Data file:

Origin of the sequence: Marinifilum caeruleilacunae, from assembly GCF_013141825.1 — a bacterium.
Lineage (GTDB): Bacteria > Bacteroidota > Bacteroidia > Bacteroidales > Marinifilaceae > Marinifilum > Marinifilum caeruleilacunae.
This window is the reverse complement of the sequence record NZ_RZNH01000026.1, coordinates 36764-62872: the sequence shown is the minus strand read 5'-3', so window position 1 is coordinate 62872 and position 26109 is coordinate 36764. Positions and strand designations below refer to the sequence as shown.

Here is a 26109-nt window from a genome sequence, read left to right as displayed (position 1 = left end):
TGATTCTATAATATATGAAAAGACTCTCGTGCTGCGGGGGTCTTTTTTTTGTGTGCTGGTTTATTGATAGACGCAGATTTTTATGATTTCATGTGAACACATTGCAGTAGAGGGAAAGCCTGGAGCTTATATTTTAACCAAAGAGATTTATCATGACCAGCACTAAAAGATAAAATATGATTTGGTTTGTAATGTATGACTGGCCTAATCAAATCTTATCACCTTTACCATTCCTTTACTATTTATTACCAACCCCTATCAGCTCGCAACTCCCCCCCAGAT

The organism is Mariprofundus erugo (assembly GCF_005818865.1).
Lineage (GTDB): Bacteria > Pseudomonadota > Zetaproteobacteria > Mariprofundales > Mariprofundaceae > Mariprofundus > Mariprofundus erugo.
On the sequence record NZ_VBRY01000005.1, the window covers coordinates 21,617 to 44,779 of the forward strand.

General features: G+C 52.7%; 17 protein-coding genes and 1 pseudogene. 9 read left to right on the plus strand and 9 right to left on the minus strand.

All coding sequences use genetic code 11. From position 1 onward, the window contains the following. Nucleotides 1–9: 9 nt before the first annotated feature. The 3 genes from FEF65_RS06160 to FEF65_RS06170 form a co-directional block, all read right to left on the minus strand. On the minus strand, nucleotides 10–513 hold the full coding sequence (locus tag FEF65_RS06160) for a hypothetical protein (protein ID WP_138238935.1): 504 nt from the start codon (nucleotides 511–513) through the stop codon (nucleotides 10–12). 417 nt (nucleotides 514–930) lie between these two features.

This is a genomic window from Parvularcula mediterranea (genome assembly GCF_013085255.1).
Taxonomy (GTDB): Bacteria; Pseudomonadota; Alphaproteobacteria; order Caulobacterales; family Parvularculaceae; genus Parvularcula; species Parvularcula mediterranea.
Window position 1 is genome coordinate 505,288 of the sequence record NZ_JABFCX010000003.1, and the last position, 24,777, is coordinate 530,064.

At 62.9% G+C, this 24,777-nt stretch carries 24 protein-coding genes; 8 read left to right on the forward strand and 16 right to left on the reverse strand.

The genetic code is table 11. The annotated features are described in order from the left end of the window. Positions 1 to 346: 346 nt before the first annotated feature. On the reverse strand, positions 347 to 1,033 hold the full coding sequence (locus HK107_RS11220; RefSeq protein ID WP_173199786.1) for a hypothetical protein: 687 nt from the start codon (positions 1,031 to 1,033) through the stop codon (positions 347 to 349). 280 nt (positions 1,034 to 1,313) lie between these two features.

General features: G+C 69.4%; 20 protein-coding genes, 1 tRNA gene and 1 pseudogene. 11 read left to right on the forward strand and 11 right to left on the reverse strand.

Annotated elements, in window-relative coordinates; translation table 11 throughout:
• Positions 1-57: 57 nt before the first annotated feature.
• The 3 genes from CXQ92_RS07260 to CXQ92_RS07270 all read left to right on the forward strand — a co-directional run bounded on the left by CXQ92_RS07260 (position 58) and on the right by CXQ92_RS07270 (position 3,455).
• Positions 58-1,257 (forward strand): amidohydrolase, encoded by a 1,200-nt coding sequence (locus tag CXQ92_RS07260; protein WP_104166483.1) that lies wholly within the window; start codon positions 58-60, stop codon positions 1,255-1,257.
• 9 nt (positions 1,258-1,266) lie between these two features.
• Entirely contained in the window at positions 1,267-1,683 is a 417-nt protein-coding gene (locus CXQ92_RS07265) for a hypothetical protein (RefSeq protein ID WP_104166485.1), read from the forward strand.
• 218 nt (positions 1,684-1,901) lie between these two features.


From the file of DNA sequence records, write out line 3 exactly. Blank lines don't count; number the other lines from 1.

This window is the reverse complement of the sequence record NZ_RZNH01000026.1, coordinates 36764-62872: the sequence shown is the minus strand read 5'-3', so window position 1 is coordinate 62872 and position 26109 is coordinate 36764. Positions and strand designations below refer to the sequence as shown.